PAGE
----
Every day that the Idaho House passes a spending bill, Rep. Vito Barbieri says he’ll chime in to give the public a running count of the damages.
“Taxpayers will be delighted to know that we only spent $1,931,200 today for a total of $142,153,900,” Barbieri said during the announcement period at the close of Tuesday’s floor session.
That was the fourth time Barbieri offered his accounting, a practice he vows to continue through the end of the session.
“It’s a minor attempt at just highlighting the importance that what we do is appropriate billions of dollars,” said Barbieri, a fourth-year lawmaker from North Idaho.
Barbieri said he considered creating an Excel spreadsheet but decided to rely on older technology that he can stick to the ledge near his desk.
“I’m just using a Post-it, adding up what we spend today and adding that to yesterday’s total,” said Barbieri, 62, a retired attorney.
His effort has been lauded by some of the House’s conservatives, including the Legislature’s senior member, 32-year Rep. JoAn Wood, R-Rigby.
“That’s our conscience,” said Wood, one of a handful of incumbent Republicans supporting Sen. Russ Fulcher’s challenge to GOP Gov. Butch Otter.
But the conscience got some recalibration after legislative leaders decided that it was time to correct Barbieri’s figures – which were exaggerated about eightfold.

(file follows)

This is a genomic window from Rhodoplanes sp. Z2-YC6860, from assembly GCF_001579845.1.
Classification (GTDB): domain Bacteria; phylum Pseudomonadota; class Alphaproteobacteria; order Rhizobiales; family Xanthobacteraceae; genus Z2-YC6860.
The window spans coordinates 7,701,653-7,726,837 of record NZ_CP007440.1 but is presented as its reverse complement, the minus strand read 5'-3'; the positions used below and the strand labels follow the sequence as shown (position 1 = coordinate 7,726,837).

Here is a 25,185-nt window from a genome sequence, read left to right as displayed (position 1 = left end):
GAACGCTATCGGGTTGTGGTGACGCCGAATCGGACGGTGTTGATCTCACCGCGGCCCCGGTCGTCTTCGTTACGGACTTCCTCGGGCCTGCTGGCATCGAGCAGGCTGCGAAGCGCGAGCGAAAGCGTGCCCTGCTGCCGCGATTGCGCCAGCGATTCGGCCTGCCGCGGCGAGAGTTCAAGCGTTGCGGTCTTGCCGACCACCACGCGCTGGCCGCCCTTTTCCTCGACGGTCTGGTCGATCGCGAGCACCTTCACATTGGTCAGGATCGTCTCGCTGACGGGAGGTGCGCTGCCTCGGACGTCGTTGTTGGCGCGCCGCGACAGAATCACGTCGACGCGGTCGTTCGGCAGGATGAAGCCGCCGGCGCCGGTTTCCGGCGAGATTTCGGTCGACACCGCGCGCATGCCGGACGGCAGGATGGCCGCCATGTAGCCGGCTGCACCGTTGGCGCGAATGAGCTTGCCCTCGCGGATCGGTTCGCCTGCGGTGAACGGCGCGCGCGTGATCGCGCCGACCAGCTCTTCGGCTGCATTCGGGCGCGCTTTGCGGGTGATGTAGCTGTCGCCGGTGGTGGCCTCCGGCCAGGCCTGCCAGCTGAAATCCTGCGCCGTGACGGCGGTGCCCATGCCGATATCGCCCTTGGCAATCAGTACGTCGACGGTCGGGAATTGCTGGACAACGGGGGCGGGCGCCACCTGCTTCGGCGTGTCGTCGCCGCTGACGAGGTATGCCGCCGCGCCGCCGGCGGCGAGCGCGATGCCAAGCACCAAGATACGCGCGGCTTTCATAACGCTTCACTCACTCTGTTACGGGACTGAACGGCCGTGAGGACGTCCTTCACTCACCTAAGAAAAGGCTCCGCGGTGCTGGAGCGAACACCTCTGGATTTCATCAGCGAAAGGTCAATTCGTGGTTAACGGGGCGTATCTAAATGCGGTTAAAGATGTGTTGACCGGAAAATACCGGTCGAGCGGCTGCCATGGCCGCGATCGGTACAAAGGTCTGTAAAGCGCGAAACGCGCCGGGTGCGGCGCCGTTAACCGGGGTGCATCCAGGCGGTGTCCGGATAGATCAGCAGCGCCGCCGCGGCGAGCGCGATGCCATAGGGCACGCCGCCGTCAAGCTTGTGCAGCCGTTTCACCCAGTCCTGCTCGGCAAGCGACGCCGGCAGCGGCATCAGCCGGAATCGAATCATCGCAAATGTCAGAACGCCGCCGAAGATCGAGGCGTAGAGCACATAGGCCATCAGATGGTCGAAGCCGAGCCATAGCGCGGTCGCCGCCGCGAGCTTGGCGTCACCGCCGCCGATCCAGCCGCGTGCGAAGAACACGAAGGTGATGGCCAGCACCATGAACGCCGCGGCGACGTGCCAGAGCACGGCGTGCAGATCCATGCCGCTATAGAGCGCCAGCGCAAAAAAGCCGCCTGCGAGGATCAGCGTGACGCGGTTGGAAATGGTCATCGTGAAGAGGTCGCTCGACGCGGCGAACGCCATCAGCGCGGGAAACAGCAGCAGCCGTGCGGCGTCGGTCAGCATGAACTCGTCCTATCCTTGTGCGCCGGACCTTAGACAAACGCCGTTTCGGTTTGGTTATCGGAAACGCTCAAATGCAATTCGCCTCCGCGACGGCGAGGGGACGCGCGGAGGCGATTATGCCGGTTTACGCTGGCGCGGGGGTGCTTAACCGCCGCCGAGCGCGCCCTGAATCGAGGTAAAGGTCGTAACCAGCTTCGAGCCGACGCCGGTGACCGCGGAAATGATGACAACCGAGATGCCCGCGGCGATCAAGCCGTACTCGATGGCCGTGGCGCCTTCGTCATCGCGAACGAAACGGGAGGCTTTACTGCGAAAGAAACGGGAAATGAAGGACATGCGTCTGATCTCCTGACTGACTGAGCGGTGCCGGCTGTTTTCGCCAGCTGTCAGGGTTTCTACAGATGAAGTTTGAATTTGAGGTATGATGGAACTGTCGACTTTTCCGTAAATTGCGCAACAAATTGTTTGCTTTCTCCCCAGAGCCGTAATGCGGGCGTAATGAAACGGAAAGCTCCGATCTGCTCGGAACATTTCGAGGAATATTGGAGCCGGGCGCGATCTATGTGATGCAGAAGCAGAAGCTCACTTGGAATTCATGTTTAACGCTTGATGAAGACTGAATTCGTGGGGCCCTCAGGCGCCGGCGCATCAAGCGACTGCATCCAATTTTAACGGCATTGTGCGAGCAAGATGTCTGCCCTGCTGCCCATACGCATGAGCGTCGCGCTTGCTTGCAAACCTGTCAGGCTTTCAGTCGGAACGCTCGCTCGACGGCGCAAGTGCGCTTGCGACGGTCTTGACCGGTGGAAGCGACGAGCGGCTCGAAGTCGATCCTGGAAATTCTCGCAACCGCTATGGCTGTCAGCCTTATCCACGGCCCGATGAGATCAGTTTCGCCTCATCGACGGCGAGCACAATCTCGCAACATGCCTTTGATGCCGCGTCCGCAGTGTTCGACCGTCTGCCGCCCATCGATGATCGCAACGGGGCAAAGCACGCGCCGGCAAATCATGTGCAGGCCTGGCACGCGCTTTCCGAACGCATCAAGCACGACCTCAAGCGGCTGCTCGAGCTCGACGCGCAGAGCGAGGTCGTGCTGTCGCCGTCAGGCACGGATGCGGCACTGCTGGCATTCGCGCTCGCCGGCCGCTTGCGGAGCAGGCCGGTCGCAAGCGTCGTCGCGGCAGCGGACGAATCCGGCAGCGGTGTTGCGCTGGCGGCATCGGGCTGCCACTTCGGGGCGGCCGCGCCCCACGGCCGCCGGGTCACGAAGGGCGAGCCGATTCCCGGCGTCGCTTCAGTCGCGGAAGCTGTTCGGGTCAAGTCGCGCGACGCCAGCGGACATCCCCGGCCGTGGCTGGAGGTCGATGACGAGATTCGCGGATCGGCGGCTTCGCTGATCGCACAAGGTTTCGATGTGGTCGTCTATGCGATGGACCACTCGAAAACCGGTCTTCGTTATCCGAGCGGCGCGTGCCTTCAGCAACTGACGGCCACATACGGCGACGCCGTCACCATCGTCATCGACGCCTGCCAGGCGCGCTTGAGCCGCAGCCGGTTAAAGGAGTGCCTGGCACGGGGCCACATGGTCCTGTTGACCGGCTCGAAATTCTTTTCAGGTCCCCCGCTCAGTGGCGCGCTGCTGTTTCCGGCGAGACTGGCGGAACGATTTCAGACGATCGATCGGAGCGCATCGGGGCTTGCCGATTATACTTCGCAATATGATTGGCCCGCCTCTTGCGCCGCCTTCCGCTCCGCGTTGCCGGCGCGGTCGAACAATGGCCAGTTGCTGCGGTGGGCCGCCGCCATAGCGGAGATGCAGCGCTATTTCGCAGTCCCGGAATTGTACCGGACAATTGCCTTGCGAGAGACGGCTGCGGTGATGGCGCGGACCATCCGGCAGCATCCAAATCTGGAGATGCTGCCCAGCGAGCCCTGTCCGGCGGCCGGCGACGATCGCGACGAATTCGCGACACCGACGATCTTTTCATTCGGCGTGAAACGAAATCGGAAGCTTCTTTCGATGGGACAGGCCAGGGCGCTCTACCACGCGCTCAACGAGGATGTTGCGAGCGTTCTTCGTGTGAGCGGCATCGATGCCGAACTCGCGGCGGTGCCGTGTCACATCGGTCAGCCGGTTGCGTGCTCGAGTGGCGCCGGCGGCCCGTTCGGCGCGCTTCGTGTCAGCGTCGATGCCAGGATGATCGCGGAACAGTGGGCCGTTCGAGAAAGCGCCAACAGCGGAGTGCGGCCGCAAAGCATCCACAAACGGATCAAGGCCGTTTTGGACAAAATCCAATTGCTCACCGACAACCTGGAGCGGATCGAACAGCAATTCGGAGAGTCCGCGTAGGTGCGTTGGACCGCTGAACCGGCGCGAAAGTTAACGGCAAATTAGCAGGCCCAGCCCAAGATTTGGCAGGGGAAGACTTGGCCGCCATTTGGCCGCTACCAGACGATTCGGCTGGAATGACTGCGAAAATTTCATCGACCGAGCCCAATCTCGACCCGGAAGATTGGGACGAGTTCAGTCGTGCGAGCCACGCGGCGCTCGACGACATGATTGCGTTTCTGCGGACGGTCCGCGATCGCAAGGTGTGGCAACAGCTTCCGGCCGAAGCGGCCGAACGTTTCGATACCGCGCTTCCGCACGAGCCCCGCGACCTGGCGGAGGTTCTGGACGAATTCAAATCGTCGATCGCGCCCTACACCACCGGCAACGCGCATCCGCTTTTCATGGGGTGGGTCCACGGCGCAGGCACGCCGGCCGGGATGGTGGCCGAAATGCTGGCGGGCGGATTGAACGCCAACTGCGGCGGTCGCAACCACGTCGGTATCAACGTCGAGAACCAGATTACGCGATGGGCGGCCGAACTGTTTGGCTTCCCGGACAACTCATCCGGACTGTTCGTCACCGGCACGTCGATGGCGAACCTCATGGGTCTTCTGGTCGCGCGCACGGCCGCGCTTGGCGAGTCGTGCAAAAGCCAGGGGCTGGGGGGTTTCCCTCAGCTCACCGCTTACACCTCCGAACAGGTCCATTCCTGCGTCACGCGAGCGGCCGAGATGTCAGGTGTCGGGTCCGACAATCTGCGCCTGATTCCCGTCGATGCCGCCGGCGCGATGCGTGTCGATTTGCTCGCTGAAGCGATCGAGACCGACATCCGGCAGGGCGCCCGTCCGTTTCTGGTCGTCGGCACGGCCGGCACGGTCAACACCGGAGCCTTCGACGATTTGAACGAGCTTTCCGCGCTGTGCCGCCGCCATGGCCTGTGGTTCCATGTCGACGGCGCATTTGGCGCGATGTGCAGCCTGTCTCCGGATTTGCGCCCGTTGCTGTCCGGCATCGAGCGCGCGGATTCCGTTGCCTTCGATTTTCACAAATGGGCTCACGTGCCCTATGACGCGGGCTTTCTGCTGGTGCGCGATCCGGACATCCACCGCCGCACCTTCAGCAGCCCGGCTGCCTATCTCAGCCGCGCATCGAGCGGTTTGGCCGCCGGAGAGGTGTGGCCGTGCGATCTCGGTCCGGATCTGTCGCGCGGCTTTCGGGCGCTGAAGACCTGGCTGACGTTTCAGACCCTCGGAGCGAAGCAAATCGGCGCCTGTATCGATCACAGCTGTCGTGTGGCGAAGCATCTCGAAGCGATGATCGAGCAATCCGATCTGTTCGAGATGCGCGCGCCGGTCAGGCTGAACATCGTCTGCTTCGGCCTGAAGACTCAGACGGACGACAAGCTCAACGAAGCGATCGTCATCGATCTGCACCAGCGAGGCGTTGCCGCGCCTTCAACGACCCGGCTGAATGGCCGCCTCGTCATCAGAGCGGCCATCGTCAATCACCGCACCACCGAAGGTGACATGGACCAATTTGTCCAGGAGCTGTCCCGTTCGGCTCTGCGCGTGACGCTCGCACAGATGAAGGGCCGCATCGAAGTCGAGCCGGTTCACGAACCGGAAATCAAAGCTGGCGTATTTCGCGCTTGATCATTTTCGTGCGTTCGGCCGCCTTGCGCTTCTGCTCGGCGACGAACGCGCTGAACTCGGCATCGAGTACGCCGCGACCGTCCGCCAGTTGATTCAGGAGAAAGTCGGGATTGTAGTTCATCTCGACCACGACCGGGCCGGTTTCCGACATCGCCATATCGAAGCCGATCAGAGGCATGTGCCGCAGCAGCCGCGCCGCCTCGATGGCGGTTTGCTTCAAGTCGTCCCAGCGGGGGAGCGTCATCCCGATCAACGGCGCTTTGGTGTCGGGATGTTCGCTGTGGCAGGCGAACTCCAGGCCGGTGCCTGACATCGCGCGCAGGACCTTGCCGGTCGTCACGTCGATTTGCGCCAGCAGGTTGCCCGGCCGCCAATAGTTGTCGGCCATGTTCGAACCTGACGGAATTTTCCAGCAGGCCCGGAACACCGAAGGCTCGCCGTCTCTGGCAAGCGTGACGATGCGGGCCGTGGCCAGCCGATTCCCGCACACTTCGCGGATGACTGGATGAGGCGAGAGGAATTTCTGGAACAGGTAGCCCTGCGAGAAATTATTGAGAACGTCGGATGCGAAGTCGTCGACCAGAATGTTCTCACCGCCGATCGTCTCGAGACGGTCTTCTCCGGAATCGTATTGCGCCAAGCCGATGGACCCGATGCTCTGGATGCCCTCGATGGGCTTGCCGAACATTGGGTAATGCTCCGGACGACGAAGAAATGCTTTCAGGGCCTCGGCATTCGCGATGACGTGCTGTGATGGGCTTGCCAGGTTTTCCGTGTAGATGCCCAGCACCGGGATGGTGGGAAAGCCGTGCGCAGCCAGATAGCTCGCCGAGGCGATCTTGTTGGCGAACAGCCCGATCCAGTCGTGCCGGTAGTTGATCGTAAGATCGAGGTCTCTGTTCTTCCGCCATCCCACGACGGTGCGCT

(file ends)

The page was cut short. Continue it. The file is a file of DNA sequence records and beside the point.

On Tuesday, House Appropriations Committee Chairwoman Maxine Bell, R-Jerome, reminded colleagues and the public that the Joint Finance-Appropriations Committee publishes a green sheet summarizing spending to date.
“We update it each time we spend general funds, and you can also go online and see that,” Bell said.
After adjournment, Bell sent Vice Chairman Darrell Bolz, R-Caldwell, to confer with Barbieri.
“Bless his heart,” Bell told the Statesman in explaining her decision to intervene. “At first I was stunned, then I was a little angry. Then I got to thinking he will be so totally embarrassed when he realizes how far off he is and his math teacher will be flipping in her grave.”
Bolz huddled with Barbieri to explain that the House had acted on nine supplemental appropriations for fiscal 2014 to date, totaling $18.9 million, more than half of it for unbudgeted firefighting costs.
But in several cases, Barbieri included money appropriated by the 2013 Legislature, adding $121.4 million to his count. His biggest error was adding $89 million from the Fish and Game budget authorized last year.
“I’m just spouting off numbers and am creating confusion,” Barbieri acknowledged, promising to clean up his arithmetic.
After Barbieri made the $89 million mistake, House Speaker Scott Bedke hinted at his displeasure with a dry observation, “Thank you for that salient announcement.”
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